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G Ital Cardiol (Rome). 2008 Apr;9(4):234-50.

[Stem cell therapy for myocardial regeneration: mechanisms and current clinical applications].

[Article in Italian]

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Division of Cardiology, Department of Medicine, Johns Hopkins University School of Medicine, Baltimore, MD 21205, USA.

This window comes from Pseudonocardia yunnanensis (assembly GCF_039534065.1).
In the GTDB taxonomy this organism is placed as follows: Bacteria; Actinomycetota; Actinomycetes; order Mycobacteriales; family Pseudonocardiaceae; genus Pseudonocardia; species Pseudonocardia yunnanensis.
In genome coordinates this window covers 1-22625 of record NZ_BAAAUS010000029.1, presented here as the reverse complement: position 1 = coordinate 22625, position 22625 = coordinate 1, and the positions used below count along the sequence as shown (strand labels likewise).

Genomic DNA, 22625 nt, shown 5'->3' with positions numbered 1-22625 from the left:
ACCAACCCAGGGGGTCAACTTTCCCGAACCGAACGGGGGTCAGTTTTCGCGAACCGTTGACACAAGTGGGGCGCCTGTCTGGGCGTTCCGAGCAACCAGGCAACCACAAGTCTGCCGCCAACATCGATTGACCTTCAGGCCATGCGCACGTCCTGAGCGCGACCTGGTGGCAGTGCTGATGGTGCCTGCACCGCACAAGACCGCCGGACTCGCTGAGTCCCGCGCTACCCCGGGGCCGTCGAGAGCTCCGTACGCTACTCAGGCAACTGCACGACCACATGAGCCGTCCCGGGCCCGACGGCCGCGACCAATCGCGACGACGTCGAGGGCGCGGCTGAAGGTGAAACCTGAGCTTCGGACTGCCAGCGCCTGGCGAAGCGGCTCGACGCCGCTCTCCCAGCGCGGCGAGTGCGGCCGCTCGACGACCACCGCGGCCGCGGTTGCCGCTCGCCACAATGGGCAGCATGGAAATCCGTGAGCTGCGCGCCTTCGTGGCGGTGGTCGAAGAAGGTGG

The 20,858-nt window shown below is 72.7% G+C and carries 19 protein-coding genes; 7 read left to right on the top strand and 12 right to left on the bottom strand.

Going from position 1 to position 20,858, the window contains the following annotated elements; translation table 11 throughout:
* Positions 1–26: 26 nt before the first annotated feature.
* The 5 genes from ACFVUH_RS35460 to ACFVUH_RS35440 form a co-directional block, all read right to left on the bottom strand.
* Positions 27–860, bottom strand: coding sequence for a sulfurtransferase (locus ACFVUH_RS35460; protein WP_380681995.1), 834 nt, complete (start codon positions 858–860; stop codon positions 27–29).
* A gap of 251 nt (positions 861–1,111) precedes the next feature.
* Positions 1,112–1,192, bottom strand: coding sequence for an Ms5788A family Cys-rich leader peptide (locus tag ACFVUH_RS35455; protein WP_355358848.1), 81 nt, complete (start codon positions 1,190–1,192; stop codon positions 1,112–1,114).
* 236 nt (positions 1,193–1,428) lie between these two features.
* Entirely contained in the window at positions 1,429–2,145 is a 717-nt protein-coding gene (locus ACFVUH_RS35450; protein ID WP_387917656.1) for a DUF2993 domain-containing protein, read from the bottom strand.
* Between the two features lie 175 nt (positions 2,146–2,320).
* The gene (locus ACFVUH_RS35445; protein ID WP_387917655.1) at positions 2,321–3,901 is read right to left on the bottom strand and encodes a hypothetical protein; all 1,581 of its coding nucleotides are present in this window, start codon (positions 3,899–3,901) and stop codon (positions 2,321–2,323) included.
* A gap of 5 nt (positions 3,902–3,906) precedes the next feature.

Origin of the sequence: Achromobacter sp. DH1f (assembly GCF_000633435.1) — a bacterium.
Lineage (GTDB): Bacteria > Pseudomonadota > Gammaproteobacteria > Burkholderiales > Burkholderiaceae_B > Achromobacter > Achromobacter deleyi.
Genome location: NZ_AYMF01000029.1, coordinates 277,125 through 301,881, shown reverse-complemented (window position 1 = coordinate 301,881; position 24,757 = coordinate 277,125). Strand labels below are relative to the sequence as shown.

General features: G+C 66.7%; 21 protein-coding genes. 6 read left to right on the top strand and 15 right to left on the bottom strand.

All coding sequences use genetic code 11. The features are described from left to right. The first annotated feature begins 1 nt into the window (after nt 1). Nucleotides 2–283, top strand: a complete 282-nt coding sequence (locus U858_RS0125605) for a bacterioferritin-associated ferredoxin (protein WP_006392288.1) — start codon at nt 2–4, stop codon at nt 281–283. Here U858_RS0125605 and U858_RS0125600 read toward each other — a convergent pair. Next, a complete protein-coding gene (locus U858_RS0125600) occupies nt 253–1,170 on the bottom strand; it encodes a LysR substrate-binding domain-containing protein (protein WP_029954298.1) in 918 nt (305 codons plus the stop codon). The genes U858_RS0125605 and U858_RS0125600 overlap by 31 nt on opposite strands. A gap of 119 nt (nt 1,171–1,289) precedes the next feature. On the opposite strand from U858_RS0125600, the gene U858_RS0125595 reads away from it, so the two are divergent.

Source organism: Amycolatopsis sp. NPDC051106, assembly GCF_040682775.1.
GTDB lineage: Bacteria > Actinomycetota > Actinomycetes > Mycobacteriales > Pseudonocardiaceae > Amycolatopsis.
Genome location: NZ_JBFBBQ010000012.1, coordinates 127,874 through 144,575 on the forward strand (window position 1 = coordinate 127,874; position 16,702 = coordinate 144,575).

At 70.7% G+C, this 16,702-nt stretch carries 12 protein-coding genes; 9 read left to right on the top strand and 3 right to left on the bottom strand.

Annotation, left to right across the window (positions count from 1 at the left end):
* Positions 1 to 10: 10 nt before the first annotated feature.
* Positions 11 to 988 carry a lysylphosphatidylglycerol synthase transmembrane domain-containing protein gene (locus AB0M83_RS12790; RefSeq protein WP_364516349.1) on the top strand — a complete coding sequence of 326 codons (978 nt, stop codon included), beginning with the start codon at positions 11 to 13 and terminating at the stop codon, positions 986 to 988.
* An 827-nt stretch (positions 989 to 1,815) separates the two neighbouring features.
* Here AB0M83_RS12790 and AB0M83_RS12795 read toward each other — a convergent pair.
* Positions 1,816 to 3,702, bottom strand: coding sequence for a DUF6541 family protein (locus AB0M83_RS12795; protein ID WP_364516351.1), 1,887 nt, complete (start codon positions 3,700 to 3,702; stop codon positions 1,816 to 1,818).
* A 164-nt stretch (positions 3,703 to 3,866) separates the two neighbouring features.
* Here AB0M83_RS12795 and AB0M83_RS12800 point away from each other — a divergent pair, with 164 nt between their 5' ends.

Ischemic heart disease is a major public health problem in the industrialized and developing world. Despite advances in myocardial reperfusion strategies and novel pharmacological approaches, ther apies directed towards the deleterious consequences of acute and chronic myocardial ischemic damage remain limited. In recent years the biological dogma of the heart as a "postmitotic organ" has been challenged. Myocyte replication and myocardial regeneration have been documented in the human heart after myocardial infarction and in chronic ischemic heart failure. In addition, experimental animal studies and clinical trials suggest that the transfer of stem and progenitor cells into the myocardium has a favorable impact on tissue perfusion and contractile performance. Neovascularization and myocyte formation have been described. Differentiation of administered stem cells, cell fusion and release of paracrine signals by injected stem cells are currently discussed as underlying mechanisms. Recently, the mobilization of endogenous cardiac stem cells is debated as a potential target of cardiac repair. This intriguing new knowledge generated by basic and clinical scientists will lay the foundation for novel therapeutic strategies in the near future and change clinical practice in cardiology. In this commentary, we briefly review the characterization of the variety of stem cell populations used for cardiac repair, discuss the potential mechanisms of cardiac regenerative therapy, and evaluate the current clinical applications of this innovative approach to treat ischemic heart disease.

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